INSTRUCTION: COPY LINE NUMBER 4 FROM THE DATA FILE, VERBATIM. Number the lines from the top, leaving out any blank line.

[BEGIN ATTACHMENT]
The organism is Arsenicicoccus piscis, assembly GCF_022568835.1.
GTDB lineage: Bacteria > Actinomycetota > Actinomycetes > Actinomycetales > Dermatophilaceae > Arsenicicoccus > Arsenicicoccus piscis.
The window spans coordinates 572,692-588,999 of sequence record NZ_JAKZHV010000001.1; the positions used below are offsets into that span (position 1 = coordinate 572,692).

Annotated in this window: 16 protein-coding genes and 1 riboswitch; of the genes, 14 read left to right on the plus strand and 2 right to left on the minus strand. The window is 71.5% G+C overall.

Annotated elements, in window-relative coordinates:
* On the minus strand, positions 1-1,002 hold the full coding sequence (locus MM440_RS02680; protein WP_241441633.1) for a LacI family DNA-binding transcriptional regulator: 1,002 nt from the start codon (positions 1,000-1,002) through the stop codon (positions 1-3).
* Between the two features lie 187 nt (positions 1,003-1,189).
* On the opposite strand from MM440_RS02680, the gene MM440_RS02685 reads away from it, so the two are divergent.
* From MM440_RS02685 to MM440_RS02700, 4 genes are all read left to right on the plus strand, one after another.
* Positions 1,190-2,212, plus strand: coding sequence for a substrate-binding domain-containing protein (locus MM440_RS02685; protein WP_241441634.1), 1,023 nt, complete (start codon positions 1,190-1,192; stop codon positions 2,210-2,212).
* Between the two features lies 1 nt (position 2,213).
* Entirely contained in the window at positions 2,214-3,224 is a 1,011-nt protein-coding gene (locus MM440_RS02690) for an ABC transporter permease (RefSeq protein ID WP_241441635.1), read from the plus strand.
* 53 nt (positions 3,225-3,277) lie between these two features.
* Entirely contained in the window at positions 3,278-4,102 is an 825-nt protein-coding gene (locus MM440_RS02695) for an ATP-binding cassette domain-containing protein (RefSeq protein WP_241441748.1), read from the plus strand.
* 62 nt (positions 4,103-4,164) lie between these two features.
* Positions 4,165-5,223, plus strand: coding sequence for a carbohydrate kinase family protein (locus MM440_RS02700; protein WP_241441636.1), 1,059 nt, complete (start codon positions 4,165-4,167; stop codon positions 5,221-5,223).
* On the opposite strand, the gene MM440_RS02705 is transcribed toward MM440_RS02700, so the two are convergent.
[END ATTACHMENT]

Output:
Annotated in this window: 16 protein-coding genes and 1 riboswitch; of the genes, 14 read left to right on the plus strand and 2 right to left on the minus strand. The window is 71.5% G+C overall.